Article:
Shh! Despite a bloodbath quarter for electricity prices, hated Brown Coal still sells at just 4c per KWh

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By Jo Nova

We’ve never had another third quarter this expensive

Despite setting price records — averaging $200/MWh across the whole quarter for the whole five-state National Energy Market, there’s like a code of silence around the price of brown coal. The ABC is happy to evangelize about 30 minute “renewable energy records”, but they don’t mention that the three-month total system costs went off like a bomb.

Somehow Australia has all that free cheap green power and yet the wholesale costs exploded. The system broke:

No other Q3 has ever been this expensive.

But one unmentionable fuel type was still cheap

The average wholesale price for all generators last quarter was 20 cents a kilowatt hour (or $200 per megawatt hour), but brown coal generators were still able to supply during that same incendiary quarter for just at 4c a KWh. That was the average “winning bid”. So last quarter brown coal was one fifth the price of black coal, and one sixth the price of gas or hydro, and no one is talking about it.

The cheapest prices were from brown coal. (Far right)

Imagine if Australia had a free market in electricity?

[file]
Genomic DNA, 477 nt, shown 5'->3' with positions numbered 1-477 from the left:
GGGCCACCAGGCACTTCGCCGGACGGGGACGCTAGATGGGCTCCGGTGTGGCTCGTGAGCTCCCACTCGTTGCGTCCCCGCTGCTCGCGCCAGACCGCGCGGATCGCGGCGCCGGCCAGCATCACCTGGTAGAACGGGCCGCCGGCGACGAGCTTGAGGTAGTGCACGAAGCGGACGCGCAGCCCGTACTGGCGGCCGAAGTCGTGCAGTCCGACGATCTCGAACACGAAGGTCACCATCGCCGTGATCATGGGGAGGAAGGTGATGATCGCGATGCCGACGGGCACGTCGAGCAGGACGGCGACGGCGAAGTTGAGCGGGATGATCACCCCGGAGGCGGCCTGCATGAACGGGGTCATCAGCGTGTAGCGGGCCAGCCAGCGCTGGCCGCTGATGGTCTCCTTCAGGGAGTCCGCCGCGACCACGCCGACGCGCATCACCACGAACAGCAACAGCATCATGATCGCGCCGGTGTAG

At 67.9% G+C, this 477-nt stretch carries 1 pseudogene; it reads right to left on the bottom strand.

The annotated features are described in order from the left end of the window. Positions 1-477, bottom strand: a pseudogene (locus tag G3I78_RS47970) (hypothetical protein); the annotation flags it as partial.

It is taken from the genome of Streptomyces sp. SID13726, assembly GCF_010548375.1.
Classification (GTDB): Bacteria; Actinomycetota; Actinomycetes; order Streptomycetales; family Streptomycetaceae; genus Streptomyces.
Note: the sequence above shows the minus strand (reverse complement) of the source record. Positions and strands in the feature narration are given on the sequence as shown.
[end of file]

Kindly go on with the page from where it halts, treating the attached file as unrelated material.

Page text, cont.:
Ponder for a moment, if households were allowed to choose the generator, they wanted to buy electricity from? Imagine if there was a company that sold brown coal power direct to the customers?

Obviously, the government would have to ban it, or regulate it away, or everyone would buy itIf nine out of ten households just wanted cheap reliable electricity, and they could get it, the free-market grid would be full of coal plants. If the solar and wind plants had to pay for the extra transmission lines, the batteries, and the backup generators as one package, there would be a tiny niche market for rich-hipsters and Gucci-grid show-offs.

Brown coal or lovely lignite is immune to the international crisis in energy stocks. It can’t be loaded on container ships (it burns spontaneously). It is our insurance, our cheapest baseload power, our back-up in times of war or inflation.

And we still have 300 years of coal left to burn (of both the brown and black stuff). If we started now, we could have cheap electricity in less than ten years.

REFERENCES

AEMO Reports

Q3 2022 Quarterly Energy Dynamics, PDF

Clean Energy Regulator 2022, Small-scale technology certificates

via JoNova

November 26, 2022

Shh! Despite a bloodbath quarter for electricity prices, hated Brown Coal still sells at just 4c per KWh — JoNova